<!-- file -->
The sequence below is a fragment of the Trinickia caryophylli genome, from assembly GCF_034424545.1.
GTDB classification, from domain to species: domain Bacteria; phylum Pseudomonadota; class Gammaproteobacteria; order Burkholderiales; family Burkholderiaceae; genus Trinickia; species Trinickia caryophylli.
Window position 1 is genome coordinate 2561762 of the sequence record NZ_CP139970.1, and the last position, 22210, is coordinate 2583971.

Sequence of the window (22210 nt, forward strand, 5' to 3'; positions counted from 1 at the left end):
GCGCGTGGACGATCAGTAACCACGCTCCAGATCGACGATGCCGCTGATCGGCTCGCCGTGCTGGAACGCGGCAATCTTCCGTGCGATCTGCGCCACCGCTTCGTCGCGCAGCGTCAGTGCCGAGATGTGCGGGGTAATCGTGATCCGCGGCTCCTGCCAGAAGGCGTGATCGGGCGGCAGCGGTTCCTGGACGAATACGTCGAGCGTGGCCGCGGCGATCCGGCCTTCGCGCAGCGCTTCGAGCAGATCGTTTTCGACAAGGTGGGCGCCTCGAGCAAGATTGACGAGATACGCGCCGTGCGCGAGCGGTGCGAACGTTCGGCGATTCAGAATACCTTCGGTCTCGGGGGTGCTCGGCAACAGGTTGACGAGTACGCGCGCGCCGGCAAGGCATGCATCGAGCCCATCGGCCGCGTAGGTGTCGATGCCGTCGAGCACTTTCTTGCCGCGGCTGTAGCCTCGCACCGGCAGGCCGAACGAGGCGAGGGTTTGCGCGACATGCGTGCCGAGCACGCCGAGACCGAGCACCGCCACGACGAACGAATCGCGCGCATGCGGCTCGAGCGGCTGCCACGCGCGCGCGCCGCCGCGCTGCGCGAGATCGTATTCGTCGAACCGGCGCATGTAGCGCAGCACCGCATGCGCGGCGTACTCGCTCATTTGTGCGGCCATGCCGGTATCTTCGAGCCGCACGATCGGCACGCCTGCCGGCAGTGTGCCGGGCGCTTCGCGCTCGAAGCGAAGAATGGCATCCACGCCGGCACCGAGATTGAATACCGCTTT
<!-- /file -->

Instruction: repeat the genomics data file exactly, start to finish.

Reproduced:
The sequence below is a fragment of the Trinickia caryophylli genome, from assembly GCF_034424545.1.
GTDB classification, from domain to species: domain Bacteria; phylum Pseudomonadota; class Gammaproteobacteria; order Burkholderiales; family Burkholderiaceae; genus Trinickia; species Trinickia caryophylli.
Window position 1 is genome coordinate 2561762 of the sequence record NZ_CP139970.1, and the last position, 22210, is coordinate 2583971.

Sequence of the window (22210 nt, forward strand, 5' to 3'; positions counted from 1 at the left end):
GCGCGTGGACGATCAGTAACCACGCTCCAGATCGACGATGCCGCTGATCGGCTCGCCGTGCTGGAACGCGGCAATCTTCCGTGCGATCTGCGCCACCGCTTCGTCGCGCAGCGTCAGTGCCGAGATGTGCGGGGTAATCGTGATCCGCGGCTCCTGCCAGAAGGCGTGATCGGGCGGCAGCGGTTCCTGGACGAATACGTCGAGCGTGGCCGCGGCGATCCGGCCTTCGCGCAGCGCTTCGAGCAGATCGTTTTCGACAAGGTGGGCGCCTCGAGCAAGATTGACGAGATACGCGCCGTGCGCGAGCGGTGCGAACGTTCGGCGATTCAGAATACCTTCGGTCTCGGGGGTGCTCGGCAACAGGTTGACGAGTACGCGCGCGCCGGCAAGGCATGCATCGAGCCCATCGGCCGCGTAGGTGTCGATGCCGTCGAGCACTTTCTTGCCGCGGCTGTAGCCTCGCACCGGCAGGCCGAACGAGGCGAGGGTTTGCGCGACATGCGTGCCGAGCACGCCGAGACCGAGCACCGCCACGACGAACGAATCGCGCGCATGCGGCTCGAGCGGCTGCCACGCGCGCGCGCCGCCGCGCTGCGCGAGATCGTATTCGTCGAACCGGCGCATGTAGCGCAGCACCGCATGCGCGGCGTACTCGCTCATTTGTGCGGCCATGCCGGTATCTTCGAGCCGCACGATCGGCACGCCTGCCGGCAGTGTGCCGGGCGCTTCGCGCTCGAAGCGAAGAATGGCATCCACGCCGGCACCGAGATTGAATACCGCTTT